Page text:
Animated videos help health workers, farmers solve woes

SAWBO provides how-to clips that are available in local languages

In Summary

• It produces short videos that empower youth and women through organised groups

• Beneficiaries attest to the positive impact it has had on their work and livelihoods

Esnas Makata shares a light moment with a resident during a training session in Mt Elgon
Esnas Makata shares a light moment with a resident during a training session in Mt Elgon

Videos are a common feature on social media platforms and serve different purposes, from entertainment and general information to education.

Scientific Animations without Borders (SAWBO) is one of those that have been producing and circulating short educational videos that are shared through social media platforms across the globe to provide information on various themes.

It produces short videos on agriculture, health, climate change and resilience and social development that focus on youth and women empowerment through organised groups.

SAWBO is an educational scaling programme based at Purdue University. It produces educational videos to scale knowledge in simple but effective techniques that have largely been overlooked.

It works with USAID, FAO, the World Food Programme and many other groups globally.

Residents in Western, Coast and Central Kenya say the animations by SAWBO have helped them understand and resolve issues in health, agriculture and environment.

Esnas Makata from Kapkateny location in Mt Elgon said he learnt techniques on how to store cereals without applying pesticides during the first meeting he attended organised by SAWBO at Kimono in Kapsokwony.

Makata, a Community Health Volunteer (CHV), said learning how to store cereals without pesticides solved his problem of allergy to some of the powders used to preserve cereals.

“I downloaded the bean storage can. I found it easier to teach my family members not only in Kiswahili but also in Kibukusu, my language, which was easier for my grandmother to understand, and they appreciate this today,” she said.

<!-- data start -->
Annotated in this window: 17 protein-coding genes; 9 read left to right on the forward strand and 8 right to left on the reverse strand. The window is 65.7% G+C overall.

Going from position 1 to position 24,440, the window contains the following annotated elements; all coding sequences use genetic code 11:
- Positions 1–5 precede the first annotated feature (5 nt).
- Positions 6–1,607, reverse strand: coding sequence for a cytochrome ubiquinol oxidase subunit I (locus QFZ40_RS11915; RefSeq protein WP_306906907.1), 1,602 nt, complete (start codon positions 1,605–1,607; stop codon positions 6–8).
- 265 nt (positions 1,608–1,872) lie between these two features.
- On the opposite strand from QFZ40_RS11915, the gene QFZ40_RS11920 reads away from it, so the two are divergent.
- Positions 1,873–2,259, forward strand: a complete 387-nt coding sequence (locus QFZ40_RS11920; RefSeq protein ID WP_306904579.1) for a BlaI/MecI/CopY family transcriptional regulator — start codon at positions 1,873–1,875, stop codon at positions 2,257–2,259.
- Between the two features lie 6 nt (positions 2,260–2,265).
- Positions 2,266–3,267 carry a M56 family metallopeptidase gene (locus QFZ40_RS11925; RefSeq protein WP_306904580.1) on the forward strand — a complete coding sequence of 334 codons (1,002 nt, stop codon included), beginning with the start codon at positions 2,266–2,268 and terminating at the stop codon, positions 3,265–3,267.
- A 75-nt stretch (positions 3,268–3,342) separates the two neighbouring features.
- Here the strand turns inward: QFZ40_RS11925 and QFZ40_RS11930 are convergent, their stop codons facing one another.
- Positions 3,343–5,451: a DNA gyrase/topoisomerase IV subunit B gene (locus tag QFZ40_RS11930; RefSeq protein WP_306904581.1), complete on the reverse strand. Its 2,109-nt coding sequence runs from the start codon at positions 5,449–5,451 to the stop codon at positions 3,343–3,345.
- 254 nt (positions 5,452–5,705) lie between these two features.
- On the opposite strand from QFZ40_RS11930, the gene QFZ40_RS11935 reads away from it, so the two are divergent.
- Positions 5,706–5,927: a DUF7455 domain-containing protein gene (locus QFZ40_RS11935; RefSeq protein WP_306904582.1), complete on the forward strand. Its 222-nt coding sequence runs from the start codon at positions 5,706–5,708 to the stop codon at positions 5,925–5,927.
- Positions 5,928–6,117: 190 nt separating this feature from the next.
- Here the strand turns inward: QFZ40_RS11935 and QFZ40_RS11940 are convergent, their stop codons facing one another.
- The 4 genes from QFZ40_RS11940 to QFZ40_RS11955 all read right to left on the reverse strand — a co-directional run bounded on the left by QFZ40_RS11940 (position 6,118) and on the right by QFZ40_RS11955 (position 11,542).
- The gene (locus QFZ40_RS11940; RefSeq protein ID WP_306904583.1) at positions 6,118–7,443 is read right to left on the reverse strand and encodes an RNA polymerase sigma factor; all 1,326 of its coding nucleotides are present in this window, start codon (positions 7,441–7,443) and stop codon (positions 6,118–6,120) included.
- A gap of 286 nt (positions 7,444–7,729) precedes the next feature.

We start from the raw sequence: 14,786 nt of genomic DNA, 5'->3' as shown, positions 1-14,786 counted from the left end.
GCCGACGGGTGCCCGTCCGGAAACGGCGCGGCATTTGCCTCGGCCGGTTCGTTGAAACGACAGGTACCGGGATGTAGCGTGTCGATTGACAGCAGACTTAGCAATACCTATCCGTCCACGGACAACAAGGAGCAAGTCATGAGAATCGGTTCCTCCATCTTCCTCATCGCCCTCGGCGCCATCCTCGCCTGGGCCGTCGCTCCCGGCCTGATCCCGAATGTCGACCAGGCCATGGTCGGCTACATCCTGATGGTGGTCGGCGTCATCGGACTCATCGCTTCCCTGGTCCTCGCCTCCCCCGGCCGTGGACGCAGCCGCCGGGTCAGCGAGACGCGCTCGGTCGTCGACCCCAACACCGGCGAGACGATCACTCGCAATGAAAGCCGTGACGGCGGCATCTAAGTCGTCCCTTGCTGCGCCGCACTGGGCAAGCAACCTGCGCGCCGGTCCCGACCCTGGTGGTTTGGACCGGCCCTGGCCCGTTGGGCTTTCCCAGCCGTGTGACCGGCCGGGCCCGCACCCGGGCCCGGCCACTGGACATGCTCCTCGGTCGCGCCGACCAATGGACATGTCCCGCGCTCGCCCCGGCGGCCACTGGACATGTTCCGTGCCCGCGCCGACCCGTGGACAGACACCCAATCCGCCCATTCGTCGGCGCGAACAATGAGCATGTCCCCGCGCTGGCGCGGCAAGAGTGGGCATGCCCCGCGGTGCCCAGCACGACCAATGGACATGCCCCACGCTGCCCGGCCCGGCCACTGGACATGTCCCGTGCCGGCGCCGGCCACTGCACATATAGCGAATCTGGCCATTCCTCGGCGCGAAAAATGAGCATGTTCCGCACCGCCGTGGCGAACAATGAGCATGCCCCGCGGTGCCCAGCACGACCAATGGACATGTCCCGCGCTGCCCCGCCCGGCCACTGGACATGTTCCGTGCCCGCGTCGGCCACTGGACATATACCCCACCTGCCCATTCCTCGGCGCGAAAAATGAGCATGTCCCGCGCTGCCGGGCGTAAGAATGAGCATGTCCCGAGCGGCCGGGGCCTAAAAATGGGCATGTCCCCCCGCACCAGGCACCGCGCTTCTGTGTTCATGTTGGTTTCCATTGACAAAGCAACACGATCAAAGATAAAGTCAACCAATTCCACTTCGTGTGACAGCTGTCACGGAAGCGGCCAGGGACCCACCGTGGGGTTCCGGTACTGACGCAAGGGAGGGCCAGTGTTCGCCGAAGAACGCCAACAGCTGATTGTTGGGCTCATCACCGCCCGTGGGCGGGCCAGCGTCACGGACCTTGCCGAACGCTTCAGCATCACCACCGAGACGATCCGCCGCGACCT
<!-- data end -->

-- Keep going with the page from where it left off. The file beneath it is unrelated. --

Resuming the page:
“I also learned how to download SAWBO animations on health in all my surrounding dialects to make people understand simple and yet ignored concepts easily.” 

I've learnt a lot, not only through the innovative and educational videos but also through direct linkages and interaction with farmers through farmer field days and exhibitions
Brian Otieno


Makata said the animations on health have made his work easier as he downloads and shares them with people living with HIV-Aids.

They learn how to keep themselves healthy by eating well, doing exercise and trying to detect if they have Tuberculosis (TB), and seek early treatment without stigmatisation.

“You know these are people whom you don’t utter some things to directly, but when a small boy or girl is teaching them how to live in an animated video, I can tell when stigma is setting in and set counselling sessions,” she said.

Brian Otieno of Loyola Smart Farm in Busia county said SAWBO, through animated videos, has helped him understand how to go about several agricultural techniques, including raising nursery beds, an issue that has been a problem since his days in school.

He learnt of SAWBO in 2021 while researching a project proposal on proper bean storage techniques.

“I came across an animated video by SAWBO on YouTube, which really up-scaled my proposal,” he said.

“I've since learnt a lot, not only through the innovative and educational videos but also through direct linkages and interaction with farmers from across the country and neighbouring countries through farmer field days and exhibitions.”